A combination of small molecules directly reprograms mouse fibroblasts into neural stem cells

Jie Zheng, Kyung Ah Choi, Phil Jun Kang, Solji Hyeon, Suhyun Kwon, Jai Hee Moon, Insik Hwang, Yang In Kim, Yoon Sik Kim, Byung Sun Yoon, Gyuman Park, Jangbo Lee, Sunghoi Hong, Seungkwon You

Research output: Contribution to journalArticle

32 Citations (Scopus)

Abstract

The generation of induced neural stem cells (iNSCs) from somatic cells using defined factors provides new avenues for basic research and cell therapies for various neurological diseases, such as Parkinson's disease, Huntington's disease, and spinal cord injuries. However, the transcription factors used for direct reprogramming have the potential to cause unexpected genetic modifications, which limits their potential application in cell therapies. Here, we show that a combination of four chemical compounds resulted in cells directly acquiring a NSC identity; we termed these cells chemically-induced NSCs (ciNSCs). ciNSCs expressed NSC markers (Pax6, PLZF, Nestin, Sox2, and Sox1) and resembled NSCs in terms of their morphology, self-renewal, gene expression profile, and electrophysiological function when differentiated into the neuronal lineage. Moreover, ciNSCs could differentiate into several types of mature neurons (dopaminergic, GABAergic, and cholinergic) as well as astrocytes and oligodendrocytes in vitro. Taken together, our results suggest that stably expandable and functional ciNSCs can be directly reprogrammed from mouse fibroblasts using a combination of small molecules without any genetic manipulation, and will provide a new source of cells for cellular replacement therapy of neurodegenerative diseases.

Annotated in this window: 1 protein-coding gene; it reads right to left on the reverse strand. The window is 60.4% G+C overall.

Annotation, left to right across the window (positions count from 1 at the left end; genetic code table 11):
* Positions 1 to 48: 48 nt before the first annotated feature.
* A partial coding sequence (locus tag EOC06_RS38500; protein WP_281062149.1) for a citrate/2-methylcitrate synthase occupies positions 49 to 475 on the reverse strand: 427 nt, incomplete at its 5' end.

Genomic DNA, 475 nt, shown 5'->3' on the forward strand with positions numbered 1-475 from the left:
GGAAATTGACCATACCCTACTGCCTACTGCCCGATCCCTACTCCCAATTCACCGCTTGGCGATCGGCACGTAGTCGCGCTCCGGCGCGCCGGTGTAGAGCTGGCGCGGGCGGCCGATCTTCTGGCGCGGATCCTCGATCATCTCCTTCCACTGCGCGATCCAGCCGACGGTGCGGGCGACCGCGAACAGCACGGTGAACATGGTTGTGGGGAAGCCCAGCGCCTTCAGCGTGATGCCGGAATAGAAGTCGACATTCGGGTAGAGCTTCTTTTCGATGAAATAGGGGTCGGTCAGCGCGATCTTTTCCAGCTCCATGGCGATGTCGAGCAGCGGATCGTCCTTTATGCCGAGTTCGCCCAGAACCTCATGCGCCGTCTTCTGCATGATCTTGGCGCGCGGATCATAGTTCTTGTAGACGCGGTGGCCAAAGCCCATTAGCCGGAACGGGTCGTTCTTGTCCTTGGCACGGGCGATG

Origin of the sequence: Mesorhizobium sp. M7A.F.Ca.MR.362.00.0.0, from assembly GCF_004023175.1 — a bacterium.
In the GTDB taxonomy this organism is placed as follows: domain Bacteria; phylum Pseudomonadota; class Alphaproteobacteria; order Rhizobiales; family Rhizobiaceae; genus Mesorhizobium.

Original languageEnglish
Pages (from-to)42-48
Number of pages7
JournalBiochemical and biophysical research communications
Volume476
Issue number1
DOIs
Publication statusPublished - 2016 Jul 15

Keywords

  • Lineage conversion
  • Neural stem cell
  • Reprogramming
  • Small molecules

ASJC Scopus subject areas

  • Biophysics
  • Biochemistry
  • Molecular Biology
  • Cell Biology

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